In the time after ICE comes for her, you may find it hard to reach your mother-in-law, especially if you are in an area with multiple immigration detention facilities. You can find out where she has been taken using the detainee locator tool linked below. Good luck, and find an attorney you trust to work with in this difficult situation.See question
I petitioned (I-130) for my husband who lives abroad in Sept. 2010 as a Green card holder. The application is stil pending in USCIS as a F2A category. Now I became a U.S. Citizen in Dec. 2010. I must need to upgrade my petition to immediate relati...
Your petition should be upgraded automatically, and you should receive confirmation in the form of a new receipt notice from USCIS. Congratulations on becoming a US citizen!See question
She is willing to help me providing the affidavit but we dont know how to write it without rambling,,, is there some samples we can look and get some ideas how to start it? thanks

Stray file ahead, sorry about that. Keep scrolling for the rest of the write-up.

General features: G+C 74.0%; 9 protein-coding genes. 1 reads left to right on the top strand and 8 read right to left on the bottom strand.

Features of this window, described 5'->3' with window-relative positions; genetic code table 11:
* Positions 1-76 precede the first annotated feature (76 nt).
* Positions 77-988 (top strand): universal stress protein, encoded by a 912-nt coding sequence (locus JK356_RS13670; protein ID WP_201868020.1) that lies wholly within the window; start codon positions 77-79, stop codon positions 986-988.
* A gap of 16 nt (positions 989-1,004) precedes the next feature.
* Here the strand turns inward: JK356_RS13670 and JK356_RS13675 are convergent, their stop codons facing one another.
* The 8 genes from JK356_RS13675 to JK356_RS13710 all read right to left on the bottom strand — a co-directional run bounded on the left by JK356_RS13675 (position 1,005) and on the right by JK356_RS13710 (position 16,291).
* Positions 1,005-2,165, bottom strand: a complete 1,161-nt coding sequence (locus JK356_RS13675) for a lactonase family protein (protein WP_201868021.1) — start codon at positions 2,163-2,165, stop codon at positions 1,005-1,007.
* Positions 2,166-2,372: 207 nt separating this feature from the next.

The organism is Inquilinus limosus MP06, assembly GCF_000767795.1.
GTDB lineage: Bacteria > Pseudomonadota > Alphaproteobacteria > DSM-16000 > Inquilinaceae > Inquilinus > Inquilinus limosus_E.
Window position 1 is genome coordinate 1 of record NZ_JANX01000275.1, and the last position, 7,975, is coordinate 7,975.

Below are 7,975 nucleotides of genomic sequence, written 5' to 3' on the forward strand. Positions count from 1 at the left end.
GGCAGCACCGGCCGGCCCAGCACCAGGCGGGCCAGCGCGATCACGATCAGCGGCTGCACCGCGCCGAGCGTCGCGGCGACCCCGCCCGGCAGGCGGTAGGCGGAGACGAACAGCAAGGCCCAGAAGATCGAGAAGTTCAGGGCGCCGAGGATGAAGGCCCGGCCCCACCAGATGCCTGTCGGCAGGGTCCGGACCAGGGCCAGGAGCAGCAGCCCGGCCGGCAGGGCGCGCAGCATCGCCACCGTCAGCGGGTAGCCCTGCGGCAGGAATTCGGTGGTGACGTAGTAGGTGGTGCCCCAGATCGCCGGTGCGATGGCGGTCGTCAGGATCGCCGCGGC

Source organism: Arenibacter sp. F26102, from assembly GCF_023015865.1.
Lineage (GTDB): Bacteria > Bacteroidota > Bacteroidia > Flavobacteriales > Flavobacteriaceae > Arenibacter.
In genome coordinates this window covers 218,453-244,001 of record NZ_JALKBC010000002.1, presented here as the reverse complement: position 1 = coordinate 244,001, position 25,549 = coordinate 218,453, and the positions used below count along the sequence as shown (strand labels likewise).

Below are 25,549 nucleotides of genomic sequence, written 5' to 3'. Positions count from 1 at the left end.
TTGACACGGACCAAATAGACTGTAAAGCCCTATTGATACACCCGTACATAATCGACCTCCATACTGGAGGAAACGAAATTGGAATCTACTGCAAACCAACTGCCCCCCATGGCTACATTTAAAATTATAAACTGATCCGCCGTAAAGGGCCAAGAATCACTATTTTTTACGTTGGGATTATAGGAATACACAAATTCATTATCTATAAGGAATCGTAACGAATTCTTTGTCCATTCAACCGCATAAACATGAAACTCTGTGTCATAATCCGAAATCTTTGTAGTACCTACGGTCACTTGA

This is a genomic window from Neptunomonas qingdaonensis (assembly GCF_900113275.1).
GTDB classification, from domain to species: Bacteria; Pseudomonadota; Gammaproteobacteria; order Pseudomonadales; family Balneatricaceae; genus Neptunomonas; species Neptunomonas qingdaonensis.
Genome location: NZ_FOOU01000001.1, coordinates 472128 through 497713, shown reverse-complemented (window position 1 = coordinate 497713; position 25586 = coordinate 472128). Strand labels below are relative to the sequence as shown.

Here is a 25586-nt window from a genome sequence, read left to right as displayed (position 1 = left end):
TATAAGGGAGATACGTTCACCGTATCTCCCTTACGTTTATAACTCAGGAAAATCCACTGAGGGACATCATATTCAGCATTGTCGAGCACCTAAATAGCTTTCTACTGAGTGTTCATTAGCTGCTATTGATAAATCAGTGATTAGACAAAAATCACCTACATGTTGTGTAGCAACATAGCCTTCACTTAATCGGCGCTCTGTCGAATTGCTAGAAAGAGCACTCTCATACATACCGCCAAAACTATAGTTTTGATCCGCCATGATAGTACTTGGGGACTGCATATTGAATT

This isn't the sort of thing you would want to use a template for. Instead, what you will each want to do is provide a chronological account of your courtship, marriage, and divorce that answers the following questions:
1. How did you meet?
2. What was your courtship like--how long did you date, what were the qualities that attracted you to each other, etc.
3. When did you decide to get married? Why?
4. Describe your life together while you were married.
5. What made you decide to separate and divorce? Did something change in your relationship?
6. What is your relationship like now?
There are a few things to keep in mind in this situation. First, it can sometimes look suspicious if you and your ex-wife are too friendly after the divorce. This may be unfair, but the cultural norm here is that divorced people have a certain amount of animosity, especially right after the divorce, and so a divorce that is too friendly can make officers suspicious that the marriage was a sham. If you have parted amicably, you need to make sure that the evidence supports an underlying bona fide marriage, and that the reasons for the amicable split are fully explained. This may seem personal and invasive, but it is a necessary part of the process.